BACKGROUND: The use of a closed fracture model has become the preferred model to study the fracture healing process, given that the periosteum and the soft tissue surrounding the fracture site play an important role in the fracture healing process. Some techniques like osteotomy, drilling the long bones and the use of the guillotine-like apparatus to induce fracture are characterized by some undesirable effects and complications. The aim of this study is to optimize and evaluate an in vivo fracture model using three-point bending pliers that can be used to study secondary bone fracture healing in rats.
METHODS: Modified three-point bending pliers were used as a device to create the closed rat tibial bone fracture that was prefixed with an intramedullary pin (23 G × 11/2″) in rats. The exact location of the induced closed fracture was along the long bone. The presence of bone comminution, and the fracture bone alignment were immediately examined after the induction of the fracture until the 6th week.
RESULTS: All fractures induced were transverse, located in the middle to proximal one third of the tibia, and they all healed without complications. Bone union as shown radiographically occurred within 2-3 weeks postoperative. The average angle of the fracture line with the axis of the tibia was 89.41 ± 2.11°. The lateral and anterio-posterior pin angulation views were 167.33 ± 3.67° and 161.60 ± 4.87° respectively. The average length of proximal end of the fractured bone in comparison with the whole length of intact bone was 41.02 ± 3.27%. There was a significant difference in percentage of the gross callus area and gross callus index, while there was no significant difference in X-ray callus index. There was no significant difference of the gross callus area between slight comminution (n = 4) and non comminution (n = 21).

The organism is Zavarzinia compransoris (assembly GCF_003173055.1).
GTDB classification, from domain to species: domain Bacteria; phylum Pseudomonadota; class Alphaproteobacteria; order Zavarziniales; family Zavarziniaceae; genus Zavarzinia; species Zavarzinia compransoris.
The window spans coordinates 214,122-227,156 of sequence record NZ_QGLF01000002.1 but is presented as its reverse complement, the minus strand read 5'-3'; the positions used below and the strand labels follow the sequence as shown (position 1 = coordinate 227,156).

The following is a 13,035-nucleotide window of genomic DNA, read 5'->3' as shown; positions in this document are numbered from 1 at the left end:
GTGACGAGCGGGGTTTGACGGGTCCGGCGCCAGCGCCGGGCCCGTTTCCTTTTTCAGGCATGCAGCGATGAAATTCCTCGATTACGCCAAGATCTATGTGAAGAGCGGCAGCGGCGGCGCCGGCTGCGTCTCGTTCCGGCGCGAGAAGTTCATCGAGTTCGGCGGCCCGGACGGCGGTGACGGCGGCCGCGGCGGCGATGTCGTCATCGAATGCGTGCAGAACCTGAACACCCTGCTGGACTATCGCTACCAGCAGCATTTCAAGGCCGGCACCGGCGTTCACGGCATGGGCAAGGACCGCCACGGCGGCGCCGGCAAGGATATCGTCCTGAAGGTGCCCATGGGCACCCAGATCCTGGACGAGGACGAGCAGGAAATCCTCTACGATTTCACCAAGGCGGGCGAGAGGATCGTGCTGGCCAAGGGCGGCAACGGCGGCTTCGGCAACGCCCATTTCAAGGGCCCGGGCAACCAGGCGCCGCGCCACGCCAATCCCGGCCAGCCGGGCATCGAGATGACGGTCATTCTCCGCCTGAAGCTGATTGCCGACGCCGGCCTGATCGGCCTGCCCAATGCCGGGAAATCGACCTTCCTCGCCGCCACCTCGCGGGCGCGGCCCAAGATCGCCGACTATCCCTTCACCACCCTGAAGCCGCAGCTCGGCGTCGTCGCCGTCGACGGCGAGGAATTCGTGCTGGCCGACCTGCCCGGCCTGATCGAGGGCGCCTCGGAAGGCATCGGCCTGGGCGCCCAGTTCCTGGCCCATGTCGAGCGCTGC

CONCLUSION: The optimized rat tibial fracture model resulted in mainly transverse tibial mid-shaft fractures with minimal bone comminution and absence of surrounding soft tissue damage. The size area of consequent soft callus formation and the extent to which the closed fracture model was reproducible are very good outcomes making it feasible for in vivo laboratory research use.
* Title and MeSH Headings from MEDLINE®/PubMed®, a database of the U.S. National Library of Medicine.